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Comp Biochem Physiol A Physiol. 1997 Jul;117(3):319-26.

Organic solutes in freezing tolerance.

Author information

1
Institute of Biochemistry, Carleton University, Ottawa, Canada. kbstorey@ccs.carleton.ca

Abstract

The accumulation of high levels of low-molecular-weight solutes (polyhydric alcohols, saccharides) provides cryoprotection to freeze-tolerant animals by minimizing, via colligative effects, the percentage of body water converted to extracellular ice and the extent of cell volume reduction. Many freeze-tolerant insects accumulate high levels of polyols during autumn cold hardening, whereas freeze-tolerant frogs respond to ice formation in peripheral tissues by synthesizing large amounts of glucose in the liver and rapidly distributing the sugar throughout the body. Seasonal patterns of enzymatic change occur in cold-hardy insects; activities associated with cryoprotectant synthesis rise in the fall, whereas enzymes associated with polyol degradation dominate in the spring. Enzyme profiles also revealed the route of glycerol degradation via polyol dehydrogenase and the novel enzyme, glyceraldehyde kinase. Proton magnetic resonance imaging of freezing and thawing in whole frogs showed a new adaptive effect of the very high glucose levels in core organs; during thawing, organs such as liver and heart melted first, allowing recovery of their vital functions to begin while the rest of the frog thawed. New studies have examined signal transduction in the stimulation of glucose production by wood frog liver, revealing the key role of beta-adrenergic receptors and cAMP-mediated activation of glycogenolysis for cryoprotectant synthesis. The seasonal elevation of plasma membrane glucose transporters was also shown to be key to cryoprotectant distribution during freezing. Other new work has shown that frog freeze tolerance probably grew out of preexisting mechanisms of amphibian dehydration tolerance and that both freeze-tolerant and -intolerant frogs show a hyperglycemic response to desiccation at 5 degrees C.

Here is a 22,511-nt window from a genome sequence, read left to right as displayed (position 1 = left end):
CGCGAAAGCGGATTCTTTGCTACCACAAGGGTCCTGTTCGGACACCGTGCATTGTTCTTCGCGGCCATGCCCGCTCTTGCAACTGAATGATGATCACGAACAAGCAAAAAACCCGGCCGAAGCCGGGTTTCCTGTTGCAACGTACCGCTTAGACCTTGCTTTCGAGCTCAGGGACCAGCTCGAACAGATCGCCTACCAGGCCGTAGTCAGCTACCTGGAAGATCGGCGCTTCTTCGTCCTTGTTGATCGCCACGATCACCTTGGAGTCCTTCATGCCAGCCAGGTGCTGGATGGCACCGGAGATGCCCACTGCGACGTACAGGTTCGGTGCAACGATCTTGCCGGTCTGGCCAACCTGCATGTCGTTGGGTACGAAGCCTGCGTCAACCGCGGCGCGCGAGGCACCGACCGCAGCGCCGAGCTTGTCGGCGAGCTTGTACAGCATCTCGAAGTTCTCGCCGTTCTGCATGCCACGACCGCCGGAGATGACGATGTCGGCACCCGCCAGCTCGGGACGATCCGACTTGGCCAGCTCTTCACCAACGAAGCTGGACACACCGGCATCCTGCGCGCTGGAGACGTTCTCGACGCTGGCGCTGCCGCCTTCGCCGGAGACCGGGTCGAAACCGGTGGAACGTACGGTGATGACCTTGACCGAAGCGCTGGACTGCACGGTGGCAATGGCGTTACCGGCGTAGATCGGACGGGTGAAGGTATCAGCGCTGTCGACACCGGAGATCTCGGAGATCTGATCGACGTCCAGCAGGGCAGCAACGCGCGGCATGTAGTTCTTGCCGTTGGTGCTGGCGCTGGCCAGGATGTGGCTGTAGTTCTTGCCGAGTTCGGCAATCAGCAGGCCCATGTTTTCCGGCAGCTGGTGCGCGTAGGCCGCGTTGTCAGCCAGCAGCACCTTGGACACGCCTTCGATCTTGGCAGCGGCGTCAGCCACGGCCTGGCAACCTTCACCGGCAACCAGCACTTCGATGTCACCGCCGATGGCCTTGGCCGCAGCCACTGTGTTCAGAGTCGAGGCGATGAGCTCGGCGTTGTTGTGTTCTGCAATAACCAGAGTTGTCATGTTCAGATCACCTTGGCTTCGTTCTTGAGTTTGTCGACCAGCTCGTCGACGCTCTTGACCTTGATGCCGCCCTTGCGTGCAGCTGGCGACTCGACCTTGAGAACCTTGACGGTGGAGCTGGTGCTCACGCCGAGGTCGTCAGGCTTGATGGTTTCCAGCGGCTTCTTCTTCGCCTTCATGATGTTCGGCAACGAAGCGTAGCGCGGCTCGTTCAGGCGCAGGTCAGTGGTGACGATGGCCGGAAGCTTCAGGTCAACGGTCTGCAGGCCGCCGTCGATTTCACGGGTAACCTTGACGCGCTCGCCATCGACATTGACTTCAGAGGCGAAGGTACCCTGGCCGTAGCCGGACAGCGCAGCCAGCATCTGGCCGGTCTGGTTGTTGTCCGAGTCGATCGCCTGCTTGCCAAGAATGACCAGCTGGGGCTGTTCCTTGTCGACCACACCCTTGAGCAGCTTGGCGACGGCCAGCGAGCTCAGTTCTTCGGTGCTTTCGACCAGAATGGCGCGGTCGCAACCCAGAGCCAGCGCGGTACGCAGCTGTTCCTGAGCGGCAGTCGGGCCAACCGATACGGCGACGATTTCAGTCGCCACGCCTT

PMID:
9172388
[Indexed for MEDLINE]

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